Targeting Neuroinflammation for RGC Protection in Glaucoma
The proposed research studies a novel protein that was recently identified as a key regulator of macrophages, a type of immune cells, that are activated during glaucoma. Using genetic tools and animal models, the study will explore how this protein regulates macrophage activation and inflammation in the retina of glaucoma eyes.
The proposed research studies a novel protein that was recently identified as a key regulator of macrophages, a type of immune cells, that are activated during glaucoma. Using genetic tools and animal models, the study will explore how this protein regulates macrophage activation and inflammation in the retina of glaucoma eyes. Furthermore, the study will develop a novel therapy using small vesicles secreted from bone marrow stem cells to manipulate macrophage behavior and protect retinal neurons in glaucoma. Completion of the project will help understand how glaucoma damages retinal neurons and develop new treatment to reduce retinal damage and preserve vision in glaucoma.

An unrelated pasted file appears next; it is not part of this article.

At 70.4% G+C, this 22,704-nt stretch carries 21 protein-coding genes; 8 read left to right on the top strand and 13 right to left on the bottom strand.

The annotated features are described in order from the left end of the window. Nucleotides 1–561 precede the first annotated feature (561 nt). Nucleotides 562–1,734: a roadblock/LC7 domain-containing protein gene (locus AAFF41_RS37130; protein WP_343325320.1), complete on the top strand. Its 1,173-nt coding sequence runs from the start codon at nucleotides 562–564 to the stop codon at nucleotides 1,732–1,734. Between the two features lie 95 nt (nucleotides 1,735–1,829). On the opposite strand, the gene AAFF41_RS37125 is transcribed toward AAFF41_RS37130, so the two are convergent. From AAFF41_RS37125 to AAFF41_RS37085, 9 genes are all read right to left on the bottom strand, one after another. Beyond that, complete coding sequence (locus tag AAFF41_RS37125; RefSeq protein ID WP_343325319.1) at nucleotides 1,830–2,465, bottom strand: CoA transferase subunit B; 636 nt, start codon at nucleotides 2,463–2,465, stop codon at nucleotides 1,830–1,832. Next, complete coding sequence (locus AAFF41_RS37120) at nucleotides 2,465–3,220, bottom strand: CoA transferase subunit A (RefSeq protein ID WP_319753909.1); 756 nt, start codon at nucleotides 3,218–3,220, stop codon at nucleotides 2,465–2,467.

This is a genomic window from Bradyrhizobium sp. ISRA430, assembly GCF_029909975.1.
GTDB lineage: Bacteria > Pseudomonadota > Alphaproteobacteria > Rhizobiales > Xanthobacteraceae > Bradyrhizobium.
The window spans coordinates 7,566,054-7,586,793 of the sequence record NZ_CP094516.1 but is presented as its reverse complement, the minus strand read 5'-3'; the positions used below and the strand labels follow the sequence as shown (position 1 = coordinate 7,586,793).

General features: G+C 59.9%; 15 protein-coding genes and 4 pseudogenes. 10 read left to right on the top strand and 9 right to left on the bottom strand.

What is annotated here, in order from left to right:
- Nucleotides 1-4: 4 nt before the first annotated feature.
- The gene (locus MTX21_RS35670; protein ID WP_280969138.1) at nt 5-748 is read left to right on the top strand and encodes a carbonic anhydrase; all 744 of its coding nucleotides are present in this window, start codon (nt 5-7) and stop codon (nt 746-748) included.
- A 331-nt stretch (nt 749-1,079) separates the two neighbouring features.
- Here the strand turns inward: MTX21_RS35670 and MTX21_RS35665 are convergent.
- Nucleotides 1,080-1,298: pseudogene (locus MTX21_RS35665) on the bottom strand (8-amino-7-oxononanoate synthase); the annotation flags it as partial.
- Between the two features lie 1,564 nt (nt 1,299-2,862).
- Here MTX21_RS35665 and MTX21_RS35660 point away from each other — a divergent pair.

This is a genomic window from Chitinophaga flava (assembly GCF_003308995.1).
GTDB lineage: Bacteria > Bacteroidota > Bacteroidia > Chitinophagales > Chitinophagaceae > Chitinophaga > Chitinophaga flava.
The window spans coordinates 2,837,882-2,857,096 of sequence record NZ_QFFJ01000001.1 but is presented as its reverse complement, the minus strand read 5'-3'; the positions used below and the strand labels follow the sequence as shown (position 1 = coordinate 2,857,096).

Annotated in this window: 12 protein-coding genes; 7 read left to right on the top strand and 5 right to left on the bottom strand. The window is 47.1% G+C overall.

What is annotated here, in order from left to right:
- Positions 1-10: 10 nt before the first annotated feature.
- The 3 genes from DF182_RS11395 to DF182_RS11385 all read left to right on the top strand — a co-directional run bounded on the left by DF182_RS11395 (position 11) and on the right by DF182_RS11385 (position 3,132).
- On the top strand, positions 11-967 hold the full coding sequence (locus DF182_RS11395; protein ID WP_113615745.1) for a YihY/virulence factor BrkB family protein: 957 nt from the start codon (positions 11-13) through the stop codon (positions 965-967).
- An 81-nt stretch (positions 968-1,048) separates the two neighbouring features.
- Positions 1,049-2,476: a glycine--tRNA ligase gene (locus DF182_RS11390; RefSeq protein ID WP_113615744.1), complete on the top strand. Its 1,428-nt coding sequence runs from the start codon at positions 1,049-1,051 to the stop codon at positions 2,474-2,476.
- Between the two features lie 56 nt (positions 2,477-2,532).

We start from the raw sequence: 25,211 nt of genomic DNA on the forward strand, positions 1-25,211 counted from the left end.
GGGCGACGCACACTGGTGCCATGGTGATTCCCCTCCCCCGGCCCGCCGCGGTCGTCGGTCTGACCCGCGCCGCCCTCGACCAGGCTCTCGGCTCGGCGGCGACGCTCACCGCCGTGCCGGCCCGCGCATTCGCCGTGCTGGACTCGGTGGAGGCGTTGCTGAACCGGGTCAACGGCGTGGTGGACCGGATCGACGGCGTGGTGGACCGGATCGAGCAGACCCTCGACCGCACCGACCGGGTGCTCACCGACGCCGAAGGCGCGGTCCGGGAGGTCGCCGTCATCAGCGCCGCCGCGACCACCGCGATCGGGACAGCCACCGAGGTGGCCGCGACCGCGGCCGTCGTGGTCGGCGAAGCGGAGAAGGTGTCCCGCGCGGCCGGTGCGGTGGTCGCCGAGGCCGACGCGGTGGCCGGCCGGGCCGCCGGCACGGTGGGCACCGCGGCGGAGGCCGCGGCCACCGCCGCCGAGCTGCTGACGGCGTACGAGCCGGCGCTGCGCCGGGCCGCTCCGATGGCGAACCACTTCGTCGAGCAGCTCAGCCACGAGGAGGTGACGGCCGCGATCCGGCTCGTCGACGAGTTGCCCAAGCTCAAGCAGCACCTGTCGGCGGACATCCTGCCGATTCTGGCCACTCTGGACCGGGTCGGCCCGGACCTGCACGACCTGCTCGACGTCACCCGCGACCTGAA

About the Researcher
Dr. Sarah Zhang was trained as an Ophthalmologist and a vision researcher. She received her M.D. degree from Sun Yat-sen University and post-doctoral training at Zhongshan Ophthalmic Center, Medical University of South Caroline, and University of Oklahoma. She is currently Professor in the Department of Ophthalmology at the State University of New York at Buffalo. She also holds a secondary appointment as Adjunct Professor in the Department of Biochemistry at the same institution. Dr. Zhang's laboratory studies the mechanisms of retinal diseases including diabetic retinopathy and retinal neurodegeneration related to age-related macular degeneration and glaucoma.
I have a longstanding interest in studying the molecular mechanisms of retinal cell damage and developing new treatments for retinal diseases. This research interest stemmed from my early clinical practice as a retinal specialist and was further enhanced by the significant unmet need of effective therapies for many degenerative retinal diseases including glaucoma. Over the past years, my lab has identified that proteins involved in cellular stress response play an important role in retinal cell survival and function in pathological conditions such as diabetes. With this BrightFocus grant, we will test whether these proteins can also protect the retina from damage caused by inflammation in glaucoma.
First published on: July 3, 2019
Last modified on: July 3, 2019